Open Journal of Soil Science, Volume 10, pp 16-43; doi:10.4236/ojss.2020.101002
One only needs to study the soil and geologic history and location of the ancient Mississippi and Ohio Rivers to understand why Len Small levee if patched will continue to fail. Much of Dogtooth Bend located in Alexander County, Illinois was originally in the ancient Ohio River valley (Figure 1) alluvial sediments north and east of the confluence with the ancient Mississippi River. The ancient Ohio River valley soils underlain by alluvial sediments and have been easily eroded by the re-aligning modern Mississippi River which now travels through the bedrock controlled Thebes Gap (Figure 2) and into the Ancient Ohio river valley. The primary objectives of this paper are: 1) to explain why Len Small levee, Alexander County, Illinois, US will continue to breach during major flooding events if repaired and 2) to develop a new combined raised causeway and levee system which will provide a Mississippi River floodwater bypass, be sustainable, encourage and fund a land use change, restore the degraded highway road beds, protect remaining Dogtooth Bend farmsteads and farmland that have not yet been degraded by past flooding events and provide floodwater storage during major flooding events at the confluence of the Mississippi and Ohio Rivers.
Open Journal of Soil Science, Volume 10, pp 298-305; doi:10.4236/ojss.2020.107016
Soil temperature controls gaseous nitrogen losses through nitrous oxide (N2O) and ammonia (NH3) fluxes. Eight surface soils from agricultural fields across the United States were incubated at 10°C, 20°C, and 30°C, and N2O and NH3 flux were measured twice a week for 91 and 47 d, respectively. Changes in cumulative N2O and NH3 flux and net N mineralization at three temperatures were fitted to calculate Q10 using the Arrhenius equation. For the majority of soils, Q10 values for the N2O loss ranged between 0.23 and 2.14, except for Blackville, North Carolina (11.4) and Jackson, Tennessee (10.1). For NH3 flux, Q10 values ranged from 0.63 (Frenchville, Maine) to 1.24 (North Bend, Nebraska). Net soil N mineralization-Q10 ranged from 0.96 to 1.00. Distribution of soil organic carbon and total soil N can explain the variability of Q10 for N2O loss. Understanding the Q10 variability of soil N dynamics will help us to predict the N loss.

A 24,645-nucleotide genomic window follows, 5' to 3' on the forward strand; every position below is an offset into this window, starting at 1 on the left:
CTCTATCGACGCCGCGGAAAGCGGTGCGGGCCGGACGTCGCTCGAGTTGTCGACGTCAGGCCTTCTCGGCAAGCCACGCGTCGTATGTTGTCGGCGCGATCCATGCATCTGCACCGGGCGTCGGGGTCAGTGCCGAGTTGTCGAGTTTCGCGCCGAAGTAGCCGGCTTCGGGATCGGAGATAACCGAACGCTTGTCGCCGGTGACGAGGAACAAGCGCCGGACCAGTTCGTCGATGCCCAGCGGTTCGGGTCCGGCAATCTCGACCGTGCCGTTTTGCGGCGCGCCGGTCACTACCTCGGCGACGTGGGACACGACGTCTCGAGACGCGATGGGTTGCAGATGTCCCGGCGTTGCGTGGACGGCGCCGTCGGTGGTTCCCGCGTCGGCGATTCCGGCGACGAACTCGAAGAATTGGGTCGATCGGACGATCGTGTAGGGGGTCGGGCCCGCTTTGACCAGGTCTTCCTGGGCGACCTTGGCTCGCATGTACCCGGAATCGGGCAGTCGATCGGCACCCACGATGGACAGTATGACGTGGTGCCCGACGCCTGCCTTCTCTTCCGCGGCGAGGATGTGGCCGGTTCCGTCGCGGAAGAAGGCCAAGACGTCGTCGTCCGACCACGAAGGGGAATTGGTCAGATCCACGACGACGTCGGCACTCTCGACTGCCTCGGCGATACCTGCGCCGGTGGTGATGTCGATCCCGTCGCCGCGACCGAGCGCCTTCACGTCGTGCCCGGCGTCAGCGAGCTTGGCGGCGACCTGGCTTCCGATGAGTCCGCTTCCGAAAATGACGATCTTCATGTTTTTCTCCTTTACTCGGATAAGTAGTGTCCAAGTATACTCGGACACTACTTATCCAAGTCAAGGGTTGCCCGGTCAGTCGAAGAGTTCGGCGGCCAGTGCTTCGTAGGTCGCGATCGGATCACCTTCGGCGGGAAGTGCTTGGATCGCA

Open Journal of Soil Science, Volume 10, pp 217-232; doi:10.4236/ojss.2020.106011
Looking of finding an alternative to the use of chemical fertilizers to increase yields of cassava (Manihot esculenta), trials were carried out in the Lamto zone in central Côte d’Ivoire. Thus, the effects of compost and ash from cocoa shell and NPK were tested on the agronomic parameters of cassava. The trial was conducted for two years with four varieties of cassava: Yacé, Alleda agba, Six mois and Bonoua, grown on elementary plots treated with one of these fertilizers. The experimental design was complete randomized blocks with three replicates. Analysis of the results showed that the Six mois variety gave the longest stems (131, 67 cm) with the cocoa shell compost. The Bonoua variety, on the other hand, gave the largest diameter of the stem base (21.56 mm), a higher number of leaves (77.30) and a large wingspan (136.89 cm) with cocoa shell compost. The leaves developed by the plants of this variety were wider (19.30 cm) and longer (17.96 cm) with cocoa shell compost. Also, this Bonoua variety treated with shell compost yielded a high number of tuberized roots (5.11), high average weight per plant (5.83 kg/plant) and higher yield (58.29 t/ha). This compost of cocoa shell has also allowed a better conservation of the cultivated soils quality.